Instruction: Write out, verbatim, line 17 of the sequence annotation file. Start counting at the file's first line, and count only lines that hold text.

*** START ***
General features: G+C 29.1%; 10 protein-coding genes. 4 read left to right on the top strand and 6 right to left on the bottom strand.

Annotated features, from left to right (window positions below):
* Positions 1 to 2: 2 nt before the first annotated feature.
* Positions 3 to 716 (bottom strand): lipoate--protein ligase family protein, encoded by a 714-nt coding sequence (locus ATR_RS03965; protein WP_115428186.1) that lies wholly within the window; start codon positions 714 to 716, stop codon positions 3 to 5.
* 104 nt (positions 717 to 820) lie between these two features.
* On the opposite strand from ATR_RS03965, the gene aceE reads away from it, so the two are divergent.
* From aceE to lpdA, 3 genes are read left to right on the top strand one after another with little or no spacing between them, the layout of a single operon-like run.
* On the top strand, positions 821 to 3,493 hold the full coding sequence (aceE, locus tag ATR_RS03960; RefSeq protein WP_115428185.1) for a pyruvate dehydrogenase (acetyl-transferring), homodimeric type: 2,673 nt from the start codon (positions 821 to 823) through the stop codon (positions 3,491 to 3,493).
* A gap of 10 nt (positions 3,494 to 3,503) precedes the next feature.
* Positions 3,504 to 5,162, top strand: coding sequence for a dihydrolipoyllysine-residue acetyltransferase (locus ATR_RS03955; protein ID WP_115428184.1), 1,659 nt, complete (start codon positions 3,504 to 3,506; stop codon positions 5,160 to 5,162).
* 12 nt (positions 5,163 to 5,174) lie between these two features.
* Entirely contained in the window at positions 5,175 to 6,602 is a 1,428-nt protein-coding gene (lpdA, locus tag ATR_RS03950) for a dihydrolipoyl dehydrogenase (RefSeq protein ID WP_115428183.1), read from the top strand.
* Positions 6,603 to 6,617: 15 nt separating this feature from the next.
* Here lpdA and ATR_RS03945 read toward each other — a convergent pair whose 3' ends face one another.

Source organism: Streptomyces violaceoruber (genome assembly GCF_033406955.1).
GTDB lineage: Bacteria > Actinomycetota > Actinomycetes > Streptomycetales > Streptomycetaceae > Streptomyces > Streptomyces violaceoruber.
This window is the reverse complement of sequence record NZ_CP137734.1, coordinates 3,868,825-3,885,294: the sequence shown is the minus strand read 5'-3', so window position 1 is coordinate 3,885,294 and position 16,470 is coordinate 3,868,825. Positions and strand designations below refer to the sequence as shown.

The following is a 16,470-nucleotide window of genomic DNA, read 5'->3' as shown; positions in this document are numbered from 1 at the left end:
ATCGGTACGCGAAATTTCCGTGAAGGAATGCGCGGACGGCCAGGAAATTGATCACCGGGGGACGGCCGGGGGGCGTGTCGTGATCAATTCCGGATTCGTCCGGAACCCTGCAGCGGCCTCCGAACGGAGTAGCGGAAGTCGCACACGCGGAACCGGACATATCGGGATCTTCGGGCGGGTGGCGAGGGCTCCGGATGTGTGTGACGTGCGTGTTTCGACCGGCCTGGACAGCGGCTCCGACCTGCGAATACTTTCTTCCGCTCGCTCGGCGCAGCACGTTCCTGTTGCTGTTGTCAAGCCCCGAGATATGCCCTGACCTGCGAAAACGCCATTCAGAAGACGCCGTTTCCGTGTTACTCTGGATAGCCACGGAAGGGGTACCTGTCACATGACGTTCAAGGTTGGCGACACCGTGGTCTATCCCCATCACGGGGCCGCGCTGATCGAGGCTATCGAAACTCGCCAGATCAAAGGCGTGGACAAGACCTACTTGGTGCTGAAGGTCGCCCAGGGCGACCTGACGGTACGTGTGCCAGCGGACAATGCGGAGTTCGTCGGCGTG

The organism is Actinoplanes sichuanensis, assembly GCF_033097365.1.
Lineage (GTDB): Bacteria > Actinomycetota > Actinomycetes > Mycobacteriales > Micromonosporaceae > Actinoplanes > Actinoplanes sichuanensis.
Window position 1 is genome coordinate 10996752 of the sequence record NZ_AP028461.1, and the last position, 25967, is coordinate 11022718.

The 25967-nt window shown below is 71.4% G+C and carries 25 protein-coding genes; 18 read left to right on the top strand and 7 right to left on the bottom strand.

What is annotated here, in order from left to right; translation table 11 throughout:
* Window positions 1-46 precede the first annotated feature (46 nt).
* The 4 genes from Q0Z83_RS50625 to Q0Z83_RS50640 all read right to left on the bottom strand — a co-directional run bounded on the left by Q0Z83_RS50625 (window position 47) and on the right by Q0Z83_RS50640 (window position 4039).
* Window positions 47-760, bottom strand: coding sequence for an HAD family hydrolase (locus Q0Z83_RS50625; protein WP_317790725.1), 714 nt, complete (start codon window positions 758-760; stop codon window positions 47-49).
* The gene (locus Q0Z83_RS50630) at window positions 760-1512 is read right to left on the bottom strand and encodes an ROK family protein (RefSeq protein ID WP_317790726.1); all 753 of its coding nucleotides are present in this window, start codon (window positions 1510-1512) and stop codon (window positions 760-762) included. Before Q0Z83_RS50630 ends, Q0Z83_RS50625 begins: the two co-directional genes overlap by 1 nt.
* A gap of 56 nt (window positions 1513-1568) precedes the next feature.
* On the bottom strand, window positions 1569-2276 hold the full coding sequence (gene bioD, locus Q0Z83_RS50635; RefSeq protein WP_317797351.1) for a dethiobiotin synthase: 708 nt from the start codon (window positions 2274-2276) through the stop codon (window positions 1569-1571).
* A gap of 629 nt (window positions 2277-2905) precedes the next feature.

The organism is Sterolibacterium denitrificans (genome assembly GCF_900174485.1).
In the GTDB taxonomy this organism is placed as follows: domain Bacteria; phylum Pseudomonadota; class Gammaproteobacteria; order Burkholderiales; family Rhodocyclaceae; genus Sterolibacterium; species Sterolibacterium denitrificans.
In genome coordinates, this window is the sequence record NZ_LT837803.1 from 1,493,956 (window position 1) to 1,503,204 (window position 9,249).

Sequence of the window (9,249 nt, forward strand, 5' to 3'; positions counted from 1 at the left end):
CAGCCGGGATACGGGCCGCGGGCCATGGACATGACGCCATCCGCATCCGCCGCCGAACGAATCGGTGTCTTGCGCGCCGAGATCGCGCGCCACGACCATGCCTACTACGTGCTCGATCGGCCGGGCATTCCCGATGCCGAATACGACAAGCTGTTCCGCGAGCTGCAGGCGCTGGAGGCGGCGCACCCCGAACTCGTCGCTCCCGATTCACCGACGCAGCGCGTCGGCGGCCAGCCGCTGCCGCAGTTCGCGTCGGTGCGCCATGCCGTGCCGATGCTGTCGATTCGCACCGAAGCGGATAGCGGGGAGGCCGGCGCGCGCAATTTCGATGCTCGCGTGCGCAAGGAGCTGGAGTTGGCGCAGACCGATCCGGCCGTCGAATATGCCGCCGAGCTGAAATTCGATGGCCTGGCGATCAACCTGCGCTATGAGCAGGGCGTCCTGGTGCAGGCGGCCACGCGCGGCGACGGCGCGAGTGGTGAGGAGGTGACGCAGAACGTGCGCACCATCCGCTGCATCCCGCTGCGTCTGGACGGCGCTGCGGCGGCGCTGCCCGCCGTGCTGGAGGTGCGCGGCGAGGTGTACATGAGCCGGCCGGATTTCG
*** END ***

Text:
This window is the reverse complement of sequence record NZ_CP137734.1, coordinates 3,868,825-3,885,294: the sequence shown is the minus strand read 5'-3', so window position 1 is coordinate 3,885,294 and position 16,470 is coordinate 3,868,825. Positions and strand designations below refer to the sequence as shown.